Shimano Ultegra SL wheelset £89.99 front, £169.99 rear
The layout of Shimano’s recently-released Dura-Ace Carbon 1380 wheels suggests that the Japanese company may be moving away from the hub-mounted nipples seen on its top-end wheels since the very first set almost a decade ago. If so, then the format of the WH-6600 pair represents the ultimate expression of the idea, which undoubtedly offers advantages over the conventional positioning of the nipple in the rim. Not only is the weight of the nipple moved away from the periphery of the wheel, where it hinders acceleration but a larger nipple can be used allowing greater spoke tension.
Nevertheless, and perhaps because a hub mounted nipple requires the builder to think carefully when tweaking, the idea has never really found favour with the buying public. Expect it to quietly disappear from Shimano’s thinking over the next couple of years as the new Dura-Ace layout trickles down.
That doesn’t really answer the question of whether these wheels are any good. They are. High spoke tension, bladed spokes and a semi-deep rim with curved sides add up to a nicely stiff, taut ride with good air penetration that can be felt most noticeably on fast descents. The rear wheel has an asymmetric rim with spoke holes offset to the non-gear side to even up spoke tension. Being tangential, the non-drive side spokes do the job of driving while the radial spokes on the drive side just sit there, but the hub has a massive barrel well up to the task of transmitting drive torque.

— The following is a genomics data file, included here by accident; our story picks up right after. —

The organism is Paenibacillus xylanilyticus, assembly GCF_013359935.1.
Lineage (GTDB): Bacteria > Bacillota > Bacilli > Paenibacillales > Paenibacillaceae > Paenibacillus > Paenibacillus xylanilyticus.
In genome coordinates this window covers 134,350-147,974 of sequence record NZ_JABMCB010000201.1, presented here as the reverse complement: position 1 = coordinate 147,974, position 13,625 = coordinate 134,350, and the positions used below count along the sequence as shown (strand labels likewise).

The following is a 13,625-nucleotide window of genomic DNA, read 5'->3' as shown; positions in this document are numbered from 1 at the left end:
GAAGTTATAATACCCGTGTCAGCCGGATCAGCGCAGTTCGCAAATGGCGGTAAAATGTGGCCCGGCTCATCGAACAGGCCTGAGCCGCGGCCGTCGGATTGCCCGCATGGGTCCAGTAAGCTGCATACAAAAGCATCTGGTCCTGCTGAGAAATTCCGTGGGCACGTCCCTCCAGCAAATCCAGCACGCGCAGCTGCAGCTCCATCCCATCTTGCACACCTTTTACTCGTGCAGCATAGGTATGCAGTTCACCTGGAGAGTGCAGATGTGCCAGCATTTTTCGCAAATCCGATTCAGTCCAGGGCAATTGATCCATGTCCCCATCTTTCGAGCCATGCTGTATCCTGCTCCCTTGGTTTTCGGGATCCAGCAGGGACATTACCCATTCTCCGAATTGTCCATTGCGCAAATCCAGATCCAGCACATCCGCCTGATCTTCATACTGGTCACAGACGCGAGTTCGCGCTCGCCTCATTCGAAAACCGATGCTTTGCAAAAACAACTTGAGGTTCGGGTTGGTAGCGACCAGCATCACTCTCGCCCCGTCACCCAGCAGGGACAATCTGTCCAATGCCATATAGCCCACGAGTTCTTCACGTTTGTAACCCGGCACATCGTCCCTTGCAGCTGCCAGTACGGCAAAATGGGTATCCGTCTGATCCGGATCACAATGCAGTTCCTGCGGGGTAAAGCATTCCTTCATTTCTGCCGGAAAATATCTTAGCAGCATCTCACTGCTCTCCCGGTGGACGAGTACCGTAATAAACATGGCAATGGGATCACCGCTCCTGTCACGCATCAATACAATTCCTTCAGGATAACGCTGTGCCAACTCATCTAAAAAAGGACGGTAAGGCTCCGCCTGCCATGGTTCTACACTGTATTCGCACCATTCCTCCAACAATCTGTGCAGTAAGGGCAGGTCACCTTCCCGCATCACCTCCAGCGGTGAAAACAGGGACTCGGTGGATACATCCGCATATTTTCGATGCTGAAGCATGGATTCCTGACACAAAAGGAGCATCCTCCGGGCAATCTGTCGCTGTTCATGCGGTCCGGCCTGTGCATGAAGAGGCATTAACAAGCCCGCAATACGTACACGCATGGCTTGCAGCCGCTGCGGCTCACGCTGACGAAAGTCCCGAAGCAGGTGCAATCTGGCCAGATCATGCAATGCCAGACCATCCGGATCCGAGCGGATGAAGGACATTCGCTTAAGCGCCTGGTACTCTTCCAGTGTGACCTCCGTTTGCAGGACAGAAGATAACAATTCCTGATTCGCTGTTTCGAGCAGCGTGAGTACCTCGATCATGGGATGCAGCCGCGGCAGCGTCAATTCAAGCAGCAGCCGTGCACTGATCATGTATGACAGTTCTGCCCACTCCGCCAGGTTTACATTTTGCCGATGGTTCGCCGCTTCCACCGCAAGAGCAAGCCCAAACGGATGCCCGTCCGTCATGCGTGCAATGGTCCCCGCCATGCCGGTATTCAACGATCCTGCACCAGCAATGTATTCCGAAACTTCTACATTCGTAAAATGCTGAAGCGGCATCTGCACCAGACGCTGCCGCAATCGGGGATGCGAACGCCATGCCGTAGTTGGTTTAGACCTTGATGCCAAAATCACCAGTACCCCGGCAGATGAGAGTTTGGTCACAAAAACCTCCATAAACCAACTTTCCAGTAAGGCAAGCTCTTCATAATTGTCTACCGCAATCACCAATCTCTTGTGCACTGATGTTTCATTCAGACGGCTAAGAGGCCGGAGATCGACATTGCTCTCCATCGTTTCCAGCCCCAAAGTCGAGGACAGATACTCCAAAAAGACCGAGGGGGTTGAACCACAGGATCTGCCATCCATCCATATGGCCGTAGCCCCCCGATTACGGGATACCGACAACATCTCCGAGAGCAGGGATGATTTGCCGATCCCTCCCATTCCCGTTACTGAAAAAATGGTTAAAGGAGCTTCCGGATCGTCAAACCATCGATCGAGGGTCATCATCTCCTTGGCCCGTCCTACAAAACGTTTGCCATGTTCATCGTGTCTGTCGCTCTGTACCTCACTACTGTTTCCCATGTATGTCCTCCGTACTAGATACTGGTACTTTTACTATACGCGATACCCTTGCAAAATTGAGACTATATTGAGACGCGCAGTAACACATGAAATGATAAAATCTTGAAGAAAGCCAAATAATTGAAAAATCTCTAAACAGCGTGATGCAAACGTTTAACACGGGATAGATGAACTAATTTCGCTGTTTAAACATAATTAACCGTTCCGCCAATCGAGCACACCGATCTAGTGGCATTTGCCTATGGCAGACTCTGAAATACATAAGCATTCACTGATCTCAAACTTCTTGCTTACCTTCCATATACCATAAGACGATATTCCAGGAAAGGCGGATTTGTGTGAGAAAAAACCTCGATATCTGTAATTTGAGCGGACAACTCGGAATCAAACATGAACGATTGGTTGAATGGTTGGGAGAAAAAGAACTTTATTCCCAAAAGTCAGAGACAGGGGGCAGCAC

This particular pair has done several sportives including the 2007 Southern Sportive and 2008 Dartmoor Classic, has been used for a fair amount of commuting and has even been given an outing on the cobbles of Flanders for SHIFT magazine, and has come through with flying colours. The only question mark over long-term reliability derives from an older, structurally similar pair of WH-R550 wheels tested by the reviewer, which lost a rear non-drive side spoke to fatigue at the thread. That said, they were being used for light touring and the rebuild at least proved that this potentially important aspect of wheel ownership is not beyond the skills of a regular home builder. In any case, the asymmetrical rim of the newer wheel, by offering a better balance of tensions, should go some way to minimising the chance of the same occurring with the WH-6600. The wheels come with a pair of oversized aluminium nipple keys to make the task easier.
Except for the slate-grey finish, which is found across the Ultegra SL groupset, the wheels are identical to the standard Ultegra WH-6600 model. This means a claimed weight of under 1700g per pair, a 16/20 spoke count front and rear, clincher only rim format, an aluminium freehub body with high splines and Shimano’s usual excellent skewers. Unfortunately, the freehub will only accept 10-speed cassettes; older nine-speed Shimano cassettes won’t fit over the splines. Otherwise, light, stiff, aero and a great complement for the Ultegra SL group.